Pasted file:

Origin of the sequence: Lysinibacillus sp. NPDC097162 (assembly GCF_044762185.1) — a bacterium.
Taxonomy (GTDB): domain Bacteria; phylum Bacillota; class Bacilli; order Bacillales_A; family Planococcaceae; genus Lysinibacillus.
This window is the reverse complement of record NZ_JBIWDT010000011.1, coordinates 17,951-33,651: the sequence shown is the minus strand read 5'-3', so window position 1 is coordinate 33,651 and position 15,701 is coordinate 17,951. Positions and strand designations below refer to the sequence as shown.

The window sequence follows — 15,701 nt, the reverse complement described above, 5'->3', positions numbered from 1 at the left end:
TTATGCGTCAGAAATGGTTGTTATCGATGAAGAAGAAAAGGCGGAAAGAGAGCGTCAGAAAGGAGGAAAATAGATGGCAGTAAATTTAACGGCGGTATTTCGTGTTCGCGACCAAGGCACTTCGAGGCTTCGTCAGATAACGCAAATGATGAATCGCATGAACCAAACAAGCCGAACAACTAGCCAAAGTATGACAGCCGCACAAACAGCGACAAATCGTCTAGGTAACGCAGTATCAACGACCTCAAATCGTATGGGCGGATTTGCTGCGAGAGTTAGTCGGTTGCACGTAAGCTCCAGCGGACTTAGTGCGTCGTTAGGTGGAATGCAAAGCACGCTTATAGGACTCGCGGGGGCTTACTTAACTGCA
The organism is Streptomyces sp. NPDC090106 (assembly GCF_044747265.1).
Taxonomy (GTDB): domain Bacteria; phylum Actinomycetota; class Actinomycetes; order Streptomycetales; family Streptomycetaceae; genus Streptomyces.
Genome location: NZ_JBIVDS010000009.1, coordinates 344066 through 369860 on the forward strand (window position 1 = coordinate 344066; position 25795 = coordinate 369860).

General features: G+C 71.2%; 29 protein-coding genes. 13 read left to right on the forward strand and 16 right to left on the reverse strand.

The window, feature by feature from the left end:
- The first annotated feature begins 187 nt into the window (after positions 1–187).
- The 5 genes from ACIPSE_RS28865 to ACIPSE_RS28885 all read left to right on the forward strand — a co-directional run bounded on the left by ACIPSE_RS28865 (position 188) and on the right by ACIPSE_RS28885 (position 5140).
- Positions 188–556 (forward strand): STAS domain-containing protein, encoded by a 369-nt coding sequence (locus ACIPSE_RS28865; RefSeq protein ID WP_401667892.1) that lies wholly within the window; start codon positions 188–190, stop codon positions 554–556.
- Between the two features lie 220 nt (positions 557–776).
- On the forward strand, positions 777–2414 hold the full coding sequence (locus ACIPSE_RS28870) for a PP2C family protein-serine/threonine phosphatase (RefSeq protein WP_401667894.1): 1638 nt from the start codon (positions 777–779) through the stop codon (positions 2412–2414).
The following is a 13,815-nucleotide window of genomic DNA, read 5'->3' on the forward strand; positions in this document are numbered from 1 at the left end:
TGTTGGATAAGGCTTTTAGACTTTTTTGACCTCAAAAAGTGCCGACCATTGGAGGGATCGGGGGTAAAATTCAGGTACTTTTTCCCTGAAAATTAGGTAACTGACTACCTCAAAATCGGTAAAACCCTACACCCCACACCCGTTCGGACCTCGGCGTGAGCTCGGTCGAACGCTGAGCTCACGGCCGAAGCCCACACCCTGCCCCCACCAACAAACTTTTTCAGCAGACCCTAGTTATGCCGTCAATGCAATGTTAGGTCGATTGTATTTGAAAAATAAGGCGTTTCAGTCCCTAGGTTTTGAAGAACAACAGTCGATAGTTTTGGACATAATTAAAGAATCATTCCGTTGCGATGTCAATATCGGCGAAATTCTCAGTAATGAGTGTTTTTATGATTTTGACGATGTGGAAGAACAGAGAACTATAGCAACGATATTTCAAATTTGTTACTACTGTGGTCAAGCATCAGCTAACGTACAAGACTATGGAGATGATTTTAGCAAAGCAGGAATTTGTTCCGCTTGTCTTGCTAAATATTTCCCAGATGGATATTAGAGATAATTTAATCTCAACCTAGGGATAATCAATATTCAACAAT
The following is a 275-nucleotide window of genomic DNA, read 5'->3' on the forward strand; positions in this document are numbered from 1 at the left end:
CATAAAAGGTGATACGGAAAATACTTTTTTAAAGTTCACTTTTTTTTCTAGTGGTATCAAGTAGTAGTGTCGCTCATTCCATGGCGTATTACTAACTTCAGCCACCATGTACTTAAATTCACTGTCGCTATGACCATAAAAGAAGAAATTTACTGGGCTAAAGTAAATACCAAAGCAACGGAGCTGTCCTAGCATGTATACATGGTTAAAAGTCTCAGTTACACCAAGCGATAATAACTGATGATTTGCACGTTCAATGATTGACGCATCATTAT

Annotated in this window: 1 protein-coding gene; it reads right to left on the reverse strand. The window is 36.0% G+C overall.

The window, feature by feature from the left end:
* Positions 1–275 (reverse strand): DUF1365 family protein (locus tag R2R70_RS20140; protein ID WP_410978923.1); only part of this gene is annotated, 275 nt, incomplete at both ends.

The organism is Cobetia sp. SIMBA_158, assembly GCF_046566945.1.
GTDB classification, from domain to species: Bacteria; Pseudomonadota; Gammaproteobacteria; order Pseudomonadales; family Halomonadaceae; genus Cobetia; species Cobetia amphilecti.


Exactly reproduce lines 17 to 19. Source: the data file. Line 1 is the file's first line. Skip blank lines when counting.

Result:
TGTTGGATAAGGCTTTTAGACTTTTTTGACCTCAAAAAGTGCCGACCATTGGAGGGATCGGGGGTAAAATTCAGGTACTTTTTCCCTGAAAATTAGGTAACTGACTACCTCAAAATCGGTAAAACCCTACACCCCACACCCGTTCGGACCTCGGCGTGAGCTCGGTCGAACGCTGAGCTCACGGCCGAAGCCCACACCCTGCCCCCACCAACAAACTTTTTCAGCAGACCCTAGTTATGCCGTCAATGCAATGTTAGGTCGATTGTATTTGAAAAATAAGGCGTTTCAGTCCCTAGGTTTTGAAGAACAACAGTCGATAGTTTTGGACATAATTAAAGAATCATTCCGTTGCGATGTCAATATCGGCGAAATTCTCAGTAATGAGTGTTTTTATGATTTTGACGATGTGGAAGAACAGAGAACTATAGCAACGATATTTCAAATTTGTTACTACTGTGGTCAAGCATCAGCTAACGTACAAGACTATGGAGATGATTTTAGCAAAGCAGGAATTTGTTCCGCTTGTCTTGCTAAATATTTCCCAGATGGATATTAGAGATAATTTAATCTCAACCTAGGGATAATCAATATTCAACAAT
The following is a 275-nucleotide window of genomic DNA, read 5'->3' on the forward strand; positions in this document are numbered from 1 at the left end:
CATAAAAGGTGATACGGAAAATACTTTTTTAAAGTTCACTTTTTTTTCTAGTGGTATCAAGTAGTAGTGTCGCTCATTCCATGGCGTATTACTAACTTCAGCCACCATGTACTTAAATTCACTGTCGCTATGACCATAAAAGAAGAAATTTACTGGGCTAAAGTAAATACCAAAGCAACGGAGCTGTCCTAGCATGTATACATGGTTAAAAGTCTCAGTTACACCAAGCGATAATAACTGATGATTTGCACGTTCAATGATTGACGCATCATTAT